Newborn Sprague–Dawley rats weighing 19–21 g (9 days age), whose mother were purchased from the SLAC Laboratory Animal Co. Ltd. Shanghai, China (14-16 days of pregnancy, 280 ± 15 g) and were kept in a specific pathogen free (SPF) colony of the Laboratory Animal Center of Wenzhou Medical University (Wenzhou, China) with regulated temperature and humidity and a 12:12-h light–dark cycle with lights on at 8:00 a.m. During the whole experimental process, rats were fed with standard rat chow and tap water and all of the newborn animals were cared by their own mother rats. All animal treatments were strictly in accordance with the National Institutes of Health Guide for the Care and Use of Laboratory Animals.

Jugular vein injection of bilirubin

Bilirubin was dissolved at a concentration of 3 mg/mL in 0.1% PBS, containing 0.2% BSA to avoid autoxidation and 0.1% NaOH to sustain the pH to 8.0-8.4. All the processes of preparation were required to be kept away from the light and to be controlled in a few minutes. The rats were divided into control groups and BE 0.5-, 4-, 24-hr groups, respectively (n = 5-8 for each group). The procedures on the BE model rats were carried out according to the operating procedure described previously [36]. In brief, under 10% chloral hydrate induced anesthesia (3 mL kg-1), the left jugular vein was isolated and injected of bilirubin at a does of 17 μL/g in 5 min by intubation. The control rats underwent an identical surgical intervention but injected with the equal dose saline.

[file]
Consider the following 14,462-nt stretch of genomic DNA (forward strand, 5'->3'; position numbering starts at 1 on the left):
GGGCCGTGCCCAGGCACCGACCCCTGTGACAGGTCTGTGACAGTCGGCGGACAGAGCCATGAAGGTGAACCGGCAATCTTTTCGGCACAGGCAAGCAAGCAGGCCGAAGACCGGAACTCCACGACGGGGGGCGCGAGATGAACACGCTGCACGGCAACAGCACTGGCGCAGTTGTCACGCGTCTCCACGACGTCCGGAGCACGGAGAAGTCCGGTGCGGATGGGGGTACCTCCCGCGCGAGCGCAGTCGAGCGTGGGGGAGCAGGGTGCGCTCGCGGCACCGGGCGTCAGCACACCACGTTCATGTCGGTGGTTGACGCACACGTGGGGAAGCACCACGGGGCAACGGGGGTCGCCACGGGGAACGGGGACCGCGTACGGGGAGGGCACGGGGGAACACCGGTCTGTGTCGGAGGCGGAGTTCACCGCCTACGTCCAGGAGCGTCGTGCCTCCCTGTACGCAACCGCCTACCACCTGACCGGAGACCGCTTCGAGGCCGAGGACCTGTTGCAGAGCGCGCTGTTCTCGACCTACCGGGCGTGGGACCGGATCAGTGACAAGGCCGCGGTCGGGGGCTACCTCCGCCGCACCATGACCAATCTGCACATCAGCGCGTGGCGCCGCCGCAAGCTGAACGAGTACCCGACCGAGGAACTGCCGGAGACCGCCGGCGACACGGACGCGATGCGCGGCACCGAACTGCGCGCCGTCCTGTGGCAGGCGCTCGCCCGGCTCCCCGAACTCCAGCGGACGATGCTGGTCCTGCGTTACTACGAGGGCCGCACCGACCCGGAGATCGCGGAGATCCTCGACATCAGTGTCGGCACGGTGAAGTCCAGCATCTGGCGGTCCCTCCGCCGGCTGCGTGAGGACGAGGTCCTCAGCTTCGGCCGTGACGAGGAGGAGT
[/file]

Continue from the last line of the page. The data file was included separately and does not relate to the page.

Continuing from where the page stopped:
Preparation of brain extracts

The rats were sacrificed by decapitation, and specimens of bilateral hippocampus, occipital cortex and whole cerebellum were dissected immediately, snap-frozen in liquid nitrogen and stored at −80°C until use. The preparation of the brain extracts was based on the previous reference [15]. The frozen tissue was weighed and ground using an electric homogenizer with ice-cold methanol (4 mL/g) and distilled water (0.85 mL/g) at 4°C and the mixture was vortexed. Chloroform (2 mL/g) and distilled water (2 mL/g) was added and mixed again. After keeping on ice for 15 min, the homogenate was centrifuged at 1,000 g for 15 min at 4°C. The supernatant was extracted and lyophilized for about 24 h. The metabolite mixture obtained was then weighed and dissolved in 0.6 mL of 99.5% D2O for NMR spectroscopy.

Determination of serum and brain bilirubin concentration and histopathology